Telling a story through wine

Thursday, August 25th, 2011

Calcareous_1For Calcareous Winemaker Jason Joyce, winemaking is a reflection of life. Since he started making wine at Calcareous in 2007, he has found that for him, “a lot of winemaking, especially at a place like Calcareous, is about telling a story.”

Calcareous, located on the west side of Paso Robles on top of one of the area’s characteristic oak-dotted hills, was started in 1999 by Lloyd Messer and his daughters, Dana Brown and Erika Messer. Now, an open tasting room takes advantage of the expansive views and the winery produces about 10,000 cases of wine each year, including Bordeaux blends, Rhone blends, pinot noir, chardonnay and zinfandel. The estate vineyards were planted in 2002 with cabernet sauvignon, cabernet franc, merlot, mourvedre, grenache, syrah, malbec and chardonnay.

Jason started working in the wine industry on what he planned to be a 3-month detour from his career as a chemist. He had been working at a bio-tech startup in the Bay Area as a pharmaceutical chemist when he decided to take a break before moving to a larger company. He moved to Paso Robles to work a harvest, or as he puts it, “do some manual labor, get outdoors and get out of the city for a while.” Jason had attended Cal Poly San Luis Obispo, and he was happy to return to the Central Coast for a while. He joined the winemaking staff at Calcareous and worked at “the physical side of winemaking: scrubbing stainless and floors, dragging hoses.”
Calcareous_2After his first harvest at Calcareous, Jason realized that he wanted his foray into the winemaking business to be more than just a detour and signed on as a permanent cellar worker at Calcareous. He became Assistant Winemaker in 2007 and in 2010 was promoted to Winemaker.

When asked about the switch from chemistry to winemaking, Jason says that “the biggest difference between science and winemaking is that with science there is one answer whereas with winemaking there are many answers.” It was this creative aspect that sparked the love Jason has for his new profession.

Jason says that when making wine “there is nothing set in stone about what you are trying to accomplish” and likens the field of winemaking to a liberal arts education, in that one can “apply the full spectrum of experiences to winemaking.” Jason likes that the job of a winemaker is made up of so many distinct facets, from organizing the cellar to the maintenance of the vineyards to thinking about how the wine will eventually be consumed.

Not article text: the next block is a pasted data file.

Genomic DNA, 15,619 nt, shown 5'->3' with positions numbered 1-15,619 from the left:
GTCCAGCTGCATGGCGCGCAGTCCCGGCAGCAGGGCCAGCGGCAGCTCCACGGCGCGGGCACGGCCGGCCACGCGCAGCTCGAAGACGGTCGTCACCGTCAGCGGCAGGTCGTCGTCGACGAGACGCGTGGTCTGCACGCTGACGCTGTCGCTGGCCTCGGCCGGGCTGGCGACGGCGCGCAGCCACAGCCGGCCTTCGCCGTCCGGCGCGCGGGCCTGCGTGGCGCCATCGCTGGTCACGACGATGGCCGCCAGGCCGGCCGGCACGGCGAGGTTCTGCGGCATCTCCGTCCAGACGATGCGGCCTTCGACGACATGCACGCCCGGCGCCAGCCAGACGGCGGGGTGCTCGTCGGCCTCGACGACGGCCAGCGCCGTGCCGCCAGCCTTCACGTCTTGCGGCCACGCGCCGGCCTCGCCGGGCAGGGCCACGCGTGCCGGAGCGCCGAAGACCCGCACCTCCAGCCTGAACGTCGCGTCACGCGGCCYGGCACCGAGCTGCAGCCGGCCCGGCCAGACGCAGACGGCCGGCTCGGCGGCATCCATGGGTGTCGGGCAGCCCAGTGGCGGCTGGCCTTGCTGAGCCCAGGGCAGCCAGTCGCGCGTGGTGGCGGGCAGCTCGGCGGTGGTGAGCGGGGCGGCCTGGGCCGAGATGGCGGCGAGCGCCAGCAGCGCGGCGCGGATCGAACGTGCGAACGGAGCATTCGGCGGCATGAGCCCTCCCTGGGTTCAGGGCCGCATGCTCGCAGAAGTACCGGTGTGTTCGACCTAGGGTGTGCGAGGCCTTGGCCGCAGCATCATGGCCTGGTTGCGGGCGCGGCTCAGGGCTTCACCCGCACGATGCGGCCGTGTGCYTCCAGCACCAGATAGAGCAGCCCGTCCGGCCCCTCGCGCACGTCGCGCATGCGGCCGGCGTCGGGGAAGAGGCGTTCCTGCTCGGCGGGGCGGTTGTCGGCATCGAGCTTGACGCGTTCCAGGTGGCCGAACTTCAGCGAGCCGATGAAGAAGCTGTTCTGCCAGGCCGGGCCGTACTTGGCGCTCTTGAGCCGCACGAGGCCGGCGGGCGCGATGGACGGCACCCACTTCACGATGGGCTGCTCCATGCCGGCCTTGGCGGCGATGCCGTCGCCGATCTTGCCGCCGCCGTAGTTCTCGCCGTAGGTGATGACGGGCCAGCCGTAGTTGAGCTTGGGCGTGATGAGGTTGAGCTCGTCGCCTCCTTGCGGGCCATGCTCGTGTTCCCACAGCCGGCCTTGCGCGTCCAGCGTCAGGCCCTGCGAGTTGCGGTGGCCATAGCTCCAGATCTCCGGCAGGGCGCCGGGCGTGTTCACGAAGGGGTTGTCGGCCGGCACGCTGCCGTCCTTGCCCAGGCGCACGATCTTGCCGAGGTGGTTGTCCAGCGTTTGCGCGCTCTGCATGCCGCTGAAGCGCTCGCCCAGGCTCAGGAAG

He continues, “Winemaking allows you to apply that theoretical knowledge, both in the physical side of winemaking and in how you tell your story.” It is this storytelling that has inspired the wines that Jason makes at Calcareous. He is excited about the maturing vineyards on the Calcareous property, which are composed of the limestone, or “calcareous,” soil so beneficial in producing high-quality grapes.

Jason stays up to date with what is happening in the Calcareous vineyards by communicating with his vineyard manager and vineyard consultant on a regular basis. He also says that he does regular half-day stints in the vineyards, pruning, shoot-thinning, leaf-pulling and tucking vines, so that he can “stay reminded of how much work it actually is to farm a vineyard.”

Jason explores the many components of winemaking in his blog on the Calcareous website, Chalk Talk. The blog’s name references the chalky soils found on the property, and Jason has used Chalk Talk as a way to share and document what he and the Calcareous staff do on the production side of the winery, as well as his own interests in the field of winemaking.

When Jason says “The land itself is ultimately what makes Calcareous special,” he is referring to both the winery’s namesake soil and to the place itself. He says that at Calcareous visitors can “experience what Paso Robles has to offer.” This hilltop winery is a great place to sit, take in the stunning views and enjoy the wine made possible by the land of this storied Paso Robles gem.

Calcareous is located at 3430 Peachy Canyon Road in Paso Robles, and is open daily from 11am – 5pm. Call (805) 239-0289 or visit for more information.

— Kate Joyce


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